From the UK plumping for Brexit to the US choosing Trump, 2016 looks to have marked the start of a tumultuous period geopolitically and one of uncertainty for business. The most-read analysis on just-food this year included articles looking at how Trump and Brexit could affect the food sector, while in the top ten, came three pieces on Nestle and two on Mondelez International.
In November, Republican Donald Trump beat front-runner Hillary Clinton in the race to become the forty-fifth President of the United States of America. His eleventh-hour election success defied the pollsters as first the key swing state of Florida fell, followed by North Carolina, Ohio and finally Pennsylvania. With big business largely backing Clinton, pundits were framing Trump’s win as further evidence of disillusionment with the so-called political and business classes. just-food examined the implications of the election result for the global food sector.
Yildiz Holding announced in January it was restructuring its confectionery and biscuit businesses, uniting the likes of United Biscuits, Ülker and Godiva under a single umbrella subsidiary. The Turkish conglomerate had some ambitious growth targets for the new unit and Katy Askew took a look at whether it could deliver.
Nestle saw its shares fall on 18 February after the world’s largest food maker missed analyst expectations on sales and trading operating profit – and disappointed with its guidance for this year. The company’s so-called Nestle Model calls for annual sales to grow 5% on an organic basis but the company fell short of that target again in 2015. The group’s forecast for 2016 sales was also lower than its “model”, although some in the analyst community viewed the target for this year as more realistic. Here was a flavour of how analysts viewed the KitKat-to-Maggi owner’s numbers.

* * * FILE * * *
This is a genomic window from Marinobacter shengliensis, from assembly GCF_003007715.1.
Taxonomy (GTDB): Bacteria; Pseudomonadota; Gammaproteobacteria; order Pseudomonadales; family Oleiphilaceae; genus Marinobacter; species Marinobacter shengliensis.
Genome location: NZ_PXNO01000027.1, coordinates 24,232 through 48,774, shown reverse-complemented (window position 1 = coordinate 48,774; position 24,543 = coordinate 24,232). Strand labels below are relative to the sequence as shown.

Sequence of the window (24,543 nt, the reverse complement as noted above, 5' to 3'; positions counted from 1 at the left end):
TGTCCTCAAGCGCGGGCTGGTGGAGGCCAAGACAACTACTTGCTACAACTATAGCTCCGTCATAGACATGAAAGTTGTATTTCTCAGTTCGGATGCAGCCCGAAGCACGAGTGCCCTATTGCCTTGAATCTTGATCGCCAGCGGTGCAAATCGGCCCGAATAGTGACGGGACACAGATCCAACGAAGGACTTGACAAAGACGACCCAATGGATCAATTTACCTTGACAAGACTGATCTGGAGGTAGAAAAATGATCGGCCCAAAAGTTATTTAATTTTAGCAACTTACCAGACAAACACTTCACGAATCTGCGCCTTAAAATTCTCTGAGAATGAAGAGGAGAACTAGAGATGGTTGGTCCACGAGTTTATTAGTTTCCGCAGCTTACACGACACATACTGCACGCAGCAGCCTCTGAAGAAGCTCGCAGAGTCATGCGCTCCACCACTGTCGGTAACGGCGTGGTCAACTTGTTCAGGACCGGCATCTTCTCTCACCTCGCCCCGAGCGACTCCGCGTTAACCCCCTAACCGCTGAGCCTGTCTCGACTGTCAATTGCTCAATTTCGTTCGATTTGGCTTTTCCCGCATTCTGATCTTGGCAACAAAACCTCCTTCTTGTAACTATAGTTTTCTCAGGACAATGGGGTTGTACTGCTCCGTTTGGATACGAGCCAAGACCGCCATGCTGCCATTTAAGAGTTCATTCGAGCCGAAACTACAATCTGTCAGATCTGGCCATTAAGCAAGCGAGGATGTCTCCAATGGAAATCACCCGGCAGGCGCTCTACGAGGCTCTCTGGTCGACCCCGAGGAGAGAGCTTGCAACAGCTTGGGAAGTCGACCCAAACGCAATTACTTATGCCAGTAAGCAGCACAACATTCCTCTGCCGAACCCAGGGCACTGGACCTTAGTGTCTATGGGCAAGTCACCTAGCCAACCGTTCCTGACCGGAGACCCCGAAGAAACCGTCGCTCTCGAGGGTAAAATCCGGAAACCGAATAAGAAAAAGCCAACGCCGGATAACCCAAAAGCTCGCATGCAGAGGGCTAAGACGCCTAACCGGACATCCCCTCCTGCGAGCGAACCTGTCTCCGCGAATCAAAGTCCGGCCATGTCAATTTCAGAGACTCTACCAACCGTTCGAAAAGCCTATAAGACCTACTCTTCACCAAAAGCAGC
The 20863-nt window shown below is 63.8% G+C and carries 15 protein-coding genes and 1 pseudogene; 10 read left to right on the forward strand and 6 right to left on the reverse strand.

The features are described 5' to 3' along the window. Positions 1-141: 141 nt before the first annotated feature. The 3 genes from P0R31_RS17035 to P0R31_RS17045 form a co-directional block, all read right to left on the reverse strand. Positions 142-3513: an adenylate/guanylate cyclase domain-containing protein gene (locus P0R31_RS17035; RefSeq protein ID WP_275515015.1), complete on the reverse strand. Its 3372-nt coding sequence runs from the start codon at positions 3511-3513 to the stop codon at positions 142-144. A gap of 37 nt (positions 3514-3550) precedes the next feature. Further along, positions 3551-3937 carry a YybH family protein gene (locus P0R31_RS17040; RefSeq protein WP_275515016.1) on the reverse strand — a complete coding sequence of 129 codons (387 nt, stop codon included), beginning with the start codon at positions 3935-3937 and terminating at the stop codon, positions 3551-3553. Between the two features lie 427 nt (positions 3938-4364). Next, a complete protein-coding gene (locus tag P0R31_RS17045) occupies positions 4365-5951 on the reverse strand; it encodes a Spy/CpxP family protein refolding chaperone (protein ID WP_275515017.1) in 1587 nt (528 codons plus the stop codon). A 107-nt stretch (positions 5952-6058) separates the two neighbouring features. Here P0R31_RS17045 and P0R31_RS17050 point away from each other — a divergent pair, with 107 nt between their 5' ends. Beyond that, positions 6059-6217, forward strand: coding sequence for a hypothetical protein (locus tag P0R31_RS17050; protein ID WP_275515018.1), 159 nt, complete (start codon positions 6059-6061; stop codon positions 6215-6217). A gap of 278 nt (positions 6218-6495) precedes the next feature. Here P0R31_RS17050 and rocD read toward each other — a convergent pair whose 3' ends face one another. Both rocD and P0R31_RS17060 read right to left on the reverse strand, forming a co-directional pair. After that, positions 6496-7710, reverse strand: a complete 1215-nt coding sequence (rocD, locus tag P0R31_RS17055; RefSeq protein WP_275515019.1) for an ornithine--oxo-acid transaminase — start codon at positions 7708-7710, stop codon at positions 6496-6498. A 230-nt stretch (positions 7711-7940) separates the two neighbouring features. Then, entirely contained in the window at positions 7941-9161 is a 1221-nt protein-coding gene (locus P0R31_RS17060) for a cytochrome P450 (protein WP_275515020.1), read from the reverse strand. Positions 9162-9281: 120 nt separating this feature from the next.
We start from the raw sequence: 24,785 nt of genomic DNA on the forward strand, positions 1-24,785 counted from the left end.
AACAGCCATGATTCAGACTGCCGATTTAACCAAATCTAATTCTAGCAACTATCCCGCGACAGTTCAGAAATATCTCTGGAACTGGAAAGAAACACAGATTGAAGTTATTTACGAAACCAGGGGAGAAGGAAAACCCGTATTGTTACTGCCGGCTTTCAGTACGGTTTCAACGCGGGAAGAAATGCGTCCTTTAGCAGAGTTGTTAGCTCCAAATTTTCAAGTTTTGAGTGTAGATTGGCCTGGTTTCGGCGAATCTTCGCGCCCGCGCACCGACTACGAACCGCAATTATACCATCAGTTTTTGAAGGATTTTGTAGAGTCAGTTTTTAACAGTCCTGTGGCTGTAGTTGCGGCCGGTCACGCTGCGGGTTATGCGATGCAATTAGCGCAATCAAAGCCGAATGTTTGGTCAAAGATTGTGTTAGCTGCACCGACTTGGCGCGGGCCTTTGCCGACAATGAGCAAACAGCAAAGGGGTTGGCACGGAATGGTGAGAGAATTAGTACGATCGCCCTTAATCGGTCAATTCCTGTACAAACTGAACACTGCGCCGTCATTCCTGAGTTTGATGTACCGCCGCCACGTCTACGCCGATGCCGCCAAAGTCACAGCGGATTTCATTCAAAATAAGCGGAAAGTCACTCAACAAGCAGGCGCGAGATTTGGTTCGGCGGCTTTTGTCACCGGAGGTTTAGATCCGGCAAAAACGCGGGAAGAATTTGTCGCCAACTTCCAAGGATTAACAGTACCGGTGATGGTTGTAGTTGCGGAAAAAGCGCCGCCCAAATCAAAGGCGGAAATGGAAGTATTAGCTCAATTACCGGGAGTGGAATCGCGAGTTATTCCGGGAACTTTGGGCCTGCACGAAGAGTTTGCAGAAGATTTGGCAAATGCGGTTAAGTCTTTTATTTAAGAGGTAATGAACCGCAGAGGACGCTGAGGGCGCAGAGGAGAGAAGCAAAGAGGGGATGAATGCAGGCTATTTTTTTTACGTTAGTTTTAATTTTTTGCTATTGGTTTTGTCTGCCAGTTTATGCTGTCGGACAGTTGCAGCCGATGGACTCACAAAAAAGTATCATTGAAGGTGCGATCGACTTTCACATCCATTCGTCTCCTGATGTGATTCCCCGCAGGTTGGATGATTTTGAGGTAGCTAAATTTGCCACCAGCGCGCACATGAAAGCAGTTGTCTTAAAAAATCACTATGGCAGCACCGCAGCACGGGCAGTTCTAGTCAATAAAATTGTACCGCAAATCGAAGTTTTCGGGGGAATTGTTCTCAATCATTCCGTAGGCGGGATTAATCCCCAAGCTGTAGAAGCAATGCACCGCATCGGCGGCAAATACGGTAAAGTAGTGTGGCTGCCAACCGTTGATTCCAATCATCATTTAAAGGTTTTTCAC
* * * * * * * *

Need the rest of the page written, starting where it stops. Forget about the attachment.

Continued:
This spring, Nestle and R&R Ice Cream finalised plans to combine their ice cream businesses. Katy Askew argued the new joint venture brought a number of benefits and is likely to see an increased focus behind Nestle’s ice cream brands.
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In June, Nestle appointed Ulf Mark Schneider, CEO of healthcare company Fresenius, as its chief executive officer last month. just-food took a look at what could be on the executive’s ‘to do’ list as he takes the helm at the world’s largest food maker.
Uncertainty was the watchword as the UK and the EU digested British voters plumping for Brexit on 23 June. In an exclusive column, analysts at Rabobank set out how they thought the UK’s departure could impact certain parts of the food sector.
Mondelez International’s shares took a tumble on 3 February on the back of its 2015 numbers and its forecasts for 2016 – and were down again the following day. Chairman and CEO Irene Rosenfeld called the last 12 months “a year of very strong results” and, although conceding volumes would again be under pressure, forecast further improvement in profitability. What should we take away from the figures and from its outlook for the months ahead? Dean Best investigated.
Zero-based budgeting is not a new concept. It was developed around five decades ago by Peter Pyhrr, an account manager at semiconductor firm Texas Instruments. After being taken up by US president Jimmy Carter in the 1970s, the method fell into obscurity. Recent years have seen it experience a revival in the food industry. In a series of articles, just-food examined zero-based budgeting and asked if it is a miracle diet for packaged food companies seeking a shapelier margin profile.
In August, we looked at how consumer demand for natural and organic foods is ballooning in developed markets and how the sector is expanding its appeal to mainstream consumers. As a result, we wrote, the category has disrupted the increasingly fragmented food industry, challenging legacy brands that have seen sales eroded. We took a look at the up-and-coming trends born in the natural food sector that are now ready to tip into the mainstream.
Hershey turned down a takeover approach from Mondelez International in June. At US$107 per share, the cash-and-shares offer valued the Reese’s Pieces maker at approximately US$22.83bn. We presented what you needed to know about the potential deal.